Vulvar Self-Exam - How to do a Vulvar Self-Examination?

Vulvar self exam

When should the exam be done?

The vulva self examination should be done approximately once a month between menstrual cycles. If you are no longer having your period/ menstrual cycle choose a day of the month (perhaps a birth date or lucky number) that will be easy to remember and do your examination on that specific day monthly. You can consider combining all your personal examinations together and include breast, vulvar and vaginal examinations together and complete them on the same day. Women with specific vulvar diseases, or those who are prone to infection or irritation, may consider doing examinations more often. Women who have a family history of vulvar cancer should consider more frequent medical and self examinations.

How long should the exam take?

The vulva self exam should typically take no longer than 10 minutes. It is important to find quiet and private time where you will not be interrupted to complete this examination. Some women prefer to do this examination in the evenings before bedtime or right before their morning showers.

What supplies will I need?

Most women just use their fingers and a hand held mirror to do the examination. Find a safe quiet and private place where you can easily undress and do this examination without interruption.  Some women prefer the bathroom and lock the door, while others prefer their master bedroom. Be sure to do the exam during private times, take the phone off the hook, put your cellular phone on vibrate and consider locking the door to prevent unwanted interruptions.

Performing the Vulvar Self Examination

Find a comfortable place either the couch, bed or in the bathroom. Stand, squat or sit over the genitals, so that with the use of the hand held mirror, the vulvar tissues become visible.  Some women prefer one leg elevate on the toilet seat. Others prefer doing the examination lying down on a bed. A place that has good lighting will to help you see clearly. You will hold the mirror in one hand while you examine the vulvar tissues with the other. Make sure your hands are cleaned with mild soap and rinsed well with water to remove any soapy residue.  You can always ask your partner or significant other to help with the examination.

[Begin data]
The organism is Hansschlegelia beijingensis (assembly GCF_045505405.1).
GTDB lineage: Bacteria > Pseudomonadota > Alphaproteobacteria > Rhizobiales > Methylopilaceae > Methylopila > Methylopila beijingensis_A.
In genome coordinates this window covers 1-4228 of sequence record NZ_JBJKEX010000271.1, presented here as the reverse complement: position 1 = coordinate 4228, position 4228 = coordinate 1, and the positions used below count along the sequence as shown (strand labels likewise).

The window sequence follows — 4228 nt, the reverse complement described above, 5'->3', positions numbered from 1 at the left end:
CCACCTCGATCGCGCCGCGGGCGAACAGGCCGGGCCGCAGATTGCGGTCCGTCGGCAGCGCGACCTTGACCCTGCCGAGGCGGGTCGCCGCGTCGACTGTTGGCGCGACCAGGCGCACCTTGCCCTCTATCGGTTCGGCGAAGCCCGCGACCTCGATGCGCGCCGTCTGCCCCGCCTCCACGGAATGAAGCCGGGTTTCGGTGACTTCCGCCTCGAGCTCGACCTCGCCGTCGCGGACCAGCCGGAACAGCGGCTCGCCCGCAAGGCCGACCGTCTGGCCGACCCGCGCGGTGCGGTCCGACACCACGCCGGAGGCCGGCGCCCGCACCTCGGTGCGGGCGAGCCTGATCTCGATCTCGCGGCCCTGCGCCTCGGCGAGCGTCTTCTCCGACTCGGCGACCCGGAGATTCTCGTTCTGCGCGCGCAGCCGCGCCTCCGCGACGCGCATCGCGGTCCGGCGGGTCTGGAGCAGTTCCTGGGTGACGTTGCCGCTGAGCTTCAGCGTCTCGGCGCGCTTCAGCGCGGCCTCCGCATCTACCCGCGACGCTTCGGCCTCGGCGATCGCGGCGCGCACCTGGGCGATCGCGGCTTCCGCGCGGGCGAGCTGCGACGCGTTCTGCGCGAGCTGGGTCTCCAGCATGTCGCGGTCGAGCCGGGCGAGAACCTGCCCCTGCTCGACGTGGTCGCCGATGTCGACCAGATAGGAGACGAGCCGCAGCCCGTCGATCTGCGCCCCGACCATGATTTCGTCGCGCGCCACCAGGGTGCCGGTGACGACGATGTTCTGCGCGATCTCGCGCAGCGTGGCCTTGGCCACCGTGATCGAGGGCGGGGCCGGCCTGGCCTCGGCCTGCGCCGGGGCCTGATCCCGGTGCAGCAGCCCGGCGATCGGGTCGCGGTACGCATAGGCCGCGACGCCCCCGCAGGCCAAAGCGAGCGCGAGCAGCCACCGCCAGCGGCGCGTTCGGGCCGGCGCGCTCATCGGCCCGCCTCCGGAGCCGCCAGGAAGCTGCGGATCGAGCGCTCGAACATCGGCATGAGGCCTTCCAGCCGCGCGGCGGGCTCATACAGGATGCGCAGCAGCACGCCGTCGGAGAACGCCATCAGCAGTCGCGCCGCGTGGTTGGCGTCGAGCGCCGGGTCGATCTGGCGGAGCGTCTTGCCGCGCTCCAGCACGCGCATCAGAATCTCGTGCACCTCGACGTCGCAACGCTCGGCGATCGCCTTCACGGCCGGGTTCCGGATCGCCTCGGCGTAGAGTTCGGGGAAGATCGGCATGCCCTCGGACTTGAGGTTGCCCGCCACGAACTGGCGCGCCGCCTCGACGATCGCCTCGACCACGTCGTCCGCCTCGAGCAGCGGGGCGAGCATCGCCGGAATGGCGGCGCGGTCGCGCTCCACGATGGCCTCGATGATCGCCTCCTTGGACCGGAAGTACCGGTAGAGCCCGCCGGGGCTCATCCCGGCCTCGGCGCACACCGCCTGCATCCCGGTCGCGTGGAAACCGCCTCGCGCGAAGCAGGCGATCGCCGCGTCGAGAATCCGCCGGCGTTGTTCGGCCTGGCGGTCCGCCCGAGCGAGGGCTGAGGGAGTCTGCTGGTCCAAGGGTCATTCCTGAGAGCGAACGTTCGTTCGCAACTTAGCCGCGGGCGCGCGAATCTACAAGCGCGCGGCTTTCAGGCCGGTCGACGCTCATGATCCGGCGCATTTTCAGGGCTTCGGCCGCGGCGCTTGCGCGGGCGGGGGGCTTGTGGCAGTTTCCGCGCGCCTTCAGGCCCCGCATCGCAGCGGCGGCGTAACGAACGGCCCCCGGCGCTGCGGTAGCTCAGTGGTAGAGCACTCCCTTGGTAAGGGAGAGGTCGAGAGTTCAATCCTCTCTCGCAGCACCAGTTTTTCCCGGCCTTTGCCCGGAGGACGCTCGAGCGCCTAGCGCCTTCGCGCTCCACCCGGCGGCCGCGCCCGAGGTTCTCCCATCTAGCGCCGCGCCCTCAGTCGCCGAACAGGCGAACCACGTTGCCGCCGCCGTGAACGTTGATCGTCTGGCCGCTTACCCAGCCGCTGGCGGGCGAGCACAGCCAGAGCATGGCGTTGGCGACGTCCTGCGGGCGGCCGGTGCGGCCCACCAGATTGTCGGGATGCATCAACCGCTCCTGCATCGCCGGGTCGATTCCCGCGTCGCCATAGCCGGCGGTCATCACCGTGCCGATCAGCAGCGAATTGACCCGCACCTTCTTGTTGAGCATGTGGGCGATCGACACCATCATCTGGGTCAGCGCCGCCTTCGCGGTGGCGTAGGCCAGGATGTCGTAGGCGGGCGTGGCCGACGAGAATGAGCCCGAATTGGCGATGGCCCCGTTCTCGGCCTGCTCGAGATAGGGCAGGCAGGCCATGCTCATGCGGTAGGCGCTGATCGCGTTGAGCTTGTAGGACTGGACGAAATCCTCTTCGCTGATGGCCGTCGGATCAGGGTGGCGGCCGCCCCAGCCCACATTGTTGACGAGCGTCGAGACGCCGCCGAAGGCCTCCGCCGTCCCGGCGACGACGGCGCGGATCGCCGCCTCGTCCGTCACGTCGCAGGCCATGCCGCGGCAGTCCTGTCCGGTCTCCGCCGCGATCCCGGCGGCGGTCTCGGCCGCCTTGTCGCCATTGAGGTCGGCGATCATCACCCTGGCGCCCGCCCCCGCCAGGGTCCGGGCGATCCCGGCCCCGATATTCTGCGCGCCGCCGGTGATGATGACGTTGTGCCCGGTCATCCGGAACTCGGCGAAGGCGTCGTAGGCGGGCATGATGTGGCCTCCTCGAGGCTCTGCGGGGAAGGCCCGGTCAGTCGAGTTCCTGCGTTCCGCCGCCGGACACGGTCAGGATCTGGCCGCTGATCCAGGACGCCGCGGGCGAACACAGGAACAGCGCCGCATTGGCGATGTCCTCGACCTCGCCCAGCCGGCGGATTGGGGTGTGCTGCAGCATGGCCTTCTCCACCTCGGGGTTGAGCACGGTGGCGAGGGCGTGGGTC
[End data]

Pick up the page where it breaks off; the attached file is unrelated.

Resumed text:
Look at the mons pubis or the area where the pubic hair is located.  Look for any lesions, warts, ulcers, bumps, lumps, growths or moles.  Carefully examine the skin and look for any skin changes or rashes. Look for shaving rashes and ingrown hairs, if you are removing any genital hairs.

Next find the clitoris.  Look at the tissue and again examine it for any ulcers, bumps, lumps, skin color changes.  Note any discharge. Gently retract the prepuce or clitoral hood and look at the bulk of the clitoral tissue. Notice any changes in the tissue.

Find the outer lips or Labia Majora.  This area should also be examined for color changes, discharge bumps, lumps or moles.  Make a note of any changes.

The labia minor or inner lips are next and should be examined carefully.

Include an examination of the perineum or the tissue between the vaginal opening and the anus. Notice any skin changes, lumps, bumps or moles.

It is not uncommon for women to have some birth marks or moles in the vulvar region.  Some women take pictures of the moles so they can monitor their color, shape, size, area, border and other characteristics. Others prefer documenting their findings in a journal so they can refresh their memory on size and shape. If these vulvar moles change in fashion, color, get bigger or the border becomes irregular, it’s always important to seek professional medical care for a definitive diagnosis and possible biopsy.

What am I looking for?

If you find any new changes in the vulvar area like new growths, bumps, or changes in color (pigmentation) it is important to get these areas further evaluated. Ulcers or sores should never be ignored and often warrant further medical evaluation. It may be helpful to keep a vulvar diary to write down any changes.  Areas that are tender to touch or have become painful or those areas which look irritated should also be evaluated.

It is also important to note that regular vulvar examinations should never take the place of a complete and comprehensive medical evaluation and assessment.  Be sure to visit your health care professional or gynecologist on a regular basis so that he or she can address general health concerns and can complete a comprehensive physical and genito-pelvic examination.

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